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Liberal Christians: Kill ISIS With Peacenikkery

A coalition of liberal Protestants and Catholics have called for meeting the ISIS threat with old-style peacenikkery [1]. I especially like this suggestion:

Mark Tooley comments [3]:

Suppose you were a Christian living in an Iraqi village about to be conquered by ISIS, and you’ve already heard about your co-religionists murdered at the conquered village up the road. You have the choice between fleeing to a just arrived team of U.S. church pacifists trained in “interpersonal conflict transformation.” Or you could accept the protection of U.S. armed Kurdish or Iraqi armed forces, supported by U.S. air power. Which would you choose?

They also call for an arms embargo to all parties in the region, including the Kurds, whose land came close to being invaded by ISIS until the US began bombing ISIS from the air. Plus, economic sanctions against ISIS. You read that right: they expect economic sanctions to stop religious fanatics who behead children and crucify people for the greater glory of Allah.

The liberal Christian program is not all bad. Establishing a long-term peace really does require doing some of the things they recommend. However, it’s simply nuts to think that monsters like ISIS can be stopped with anything but bullets. These are religious fanatics who rape, pillage, and behead. The photo above is of ISIS fighters. What I’ve cropped out is the three heads they have impaled on the fence above them. This is what we’re dealing with.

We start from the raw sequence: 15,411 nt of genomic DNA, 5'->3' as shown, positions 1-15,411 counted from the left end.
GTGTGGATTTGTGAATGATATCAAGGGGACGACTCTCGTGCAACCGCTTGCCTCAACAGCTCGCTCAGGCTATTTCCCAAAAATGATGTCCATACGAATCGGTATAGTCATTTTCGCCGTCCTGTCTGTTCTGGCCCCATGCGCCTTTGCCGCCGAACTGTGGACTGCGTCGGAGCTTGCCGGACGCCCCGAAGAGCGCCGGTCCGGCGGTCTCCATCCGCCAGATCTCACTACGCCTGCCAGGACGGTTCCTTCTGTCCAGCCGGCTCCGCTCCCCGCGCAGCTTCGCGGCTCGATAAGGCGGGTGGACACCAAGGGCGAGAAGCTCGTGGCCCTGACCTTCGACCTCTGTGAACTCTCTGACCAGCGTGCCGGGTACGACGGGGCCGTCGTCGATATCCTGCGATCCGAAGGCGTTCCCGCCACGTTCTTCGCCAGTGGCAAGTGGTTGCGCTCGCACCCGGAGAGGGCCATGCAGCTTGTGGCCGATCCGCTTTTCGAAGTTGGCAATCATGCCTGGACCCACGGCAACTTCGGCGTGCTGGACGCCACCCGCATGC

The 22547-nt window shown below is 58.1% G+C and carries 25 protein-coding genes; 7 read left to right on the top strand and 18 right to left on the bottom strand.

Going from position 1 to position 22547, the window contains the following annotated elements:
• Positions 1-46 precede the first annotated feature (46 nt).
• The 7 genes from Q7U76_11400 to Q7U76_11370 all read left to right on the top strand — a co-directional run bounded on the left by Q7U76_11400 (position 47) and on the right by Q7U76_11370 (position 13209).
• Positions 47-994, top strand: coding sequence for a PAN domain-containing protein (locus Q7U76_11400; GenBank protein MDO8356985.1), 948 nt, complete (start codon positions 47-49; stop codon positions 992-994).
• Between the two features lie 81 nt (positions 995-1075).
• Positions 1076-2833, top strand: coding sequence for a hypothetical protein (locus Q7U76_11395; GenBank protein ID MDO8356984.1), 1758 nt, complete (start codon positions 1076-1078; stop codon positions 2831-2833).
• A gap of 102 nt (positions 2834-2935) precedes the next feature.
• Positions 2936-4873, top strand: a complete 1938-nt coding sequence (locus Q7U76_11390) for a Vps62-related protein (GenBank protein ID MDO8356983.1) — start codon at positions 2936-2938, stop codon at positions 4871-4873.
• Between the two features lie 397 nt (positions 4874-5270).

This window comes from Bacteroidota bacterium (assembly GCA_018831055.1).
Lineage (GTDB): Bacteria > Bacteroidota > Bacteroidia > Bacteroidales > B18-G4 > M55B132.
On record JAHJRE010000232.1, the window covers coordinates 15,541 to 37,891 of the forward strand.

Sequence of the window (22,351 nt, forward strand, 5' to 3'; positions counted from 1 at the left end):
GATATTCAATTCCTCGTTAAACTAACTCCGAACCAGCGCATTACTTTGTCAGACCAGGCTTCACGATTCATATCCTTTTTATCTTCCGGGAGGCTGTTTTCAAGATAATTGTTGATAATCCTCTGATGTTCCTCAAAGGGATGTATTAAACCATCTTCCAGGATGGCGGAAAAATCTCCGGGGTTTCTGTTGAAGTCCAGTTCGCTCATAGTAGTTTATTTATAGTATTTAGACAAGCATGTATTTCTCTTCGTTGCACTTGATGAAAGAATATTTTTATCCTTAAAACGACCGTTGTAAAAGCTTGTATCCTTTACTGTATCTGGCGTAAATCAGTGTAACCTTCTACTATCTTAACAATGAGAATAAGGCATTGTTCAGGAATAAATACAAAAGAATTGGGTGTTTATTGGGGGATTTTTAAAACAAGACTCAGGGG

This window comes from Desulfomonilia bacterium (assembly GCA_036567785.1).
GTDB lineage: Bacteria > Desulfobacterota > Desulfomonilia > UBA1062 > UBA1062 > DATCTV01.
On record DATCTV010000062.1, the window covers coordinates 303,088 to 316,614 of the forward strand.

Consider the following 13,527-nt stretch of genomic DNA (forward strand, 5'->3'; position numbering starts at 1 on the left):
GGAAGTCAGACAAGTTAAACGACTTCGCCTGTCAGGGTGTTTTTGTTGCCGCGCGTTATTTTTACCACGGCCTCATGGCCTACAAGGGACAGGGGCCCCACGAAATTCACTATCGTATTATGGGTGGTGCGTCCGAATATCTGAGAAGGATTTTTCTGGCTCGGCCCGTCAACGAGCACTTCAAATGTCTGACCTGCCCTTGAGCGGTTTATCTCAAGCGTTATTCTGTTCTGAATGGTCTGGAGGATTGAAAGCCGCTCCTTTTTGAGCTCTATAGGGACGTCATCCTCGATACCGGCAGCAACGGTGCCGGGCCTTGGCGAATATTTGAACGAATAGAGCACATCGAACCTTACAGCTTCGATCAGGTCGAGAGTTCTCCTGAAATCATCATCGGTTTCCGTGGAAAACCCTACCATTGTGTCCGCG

To be clear, there are plausible prudential arguments against the United States involving itself directly in a military capacity against ISIS. But the idea that pacifist strategies are sufficient to stop berserkers like ISIS strikes me as crackpot. I can only imagine how this sort of thing sounds to refugee Christians in the region.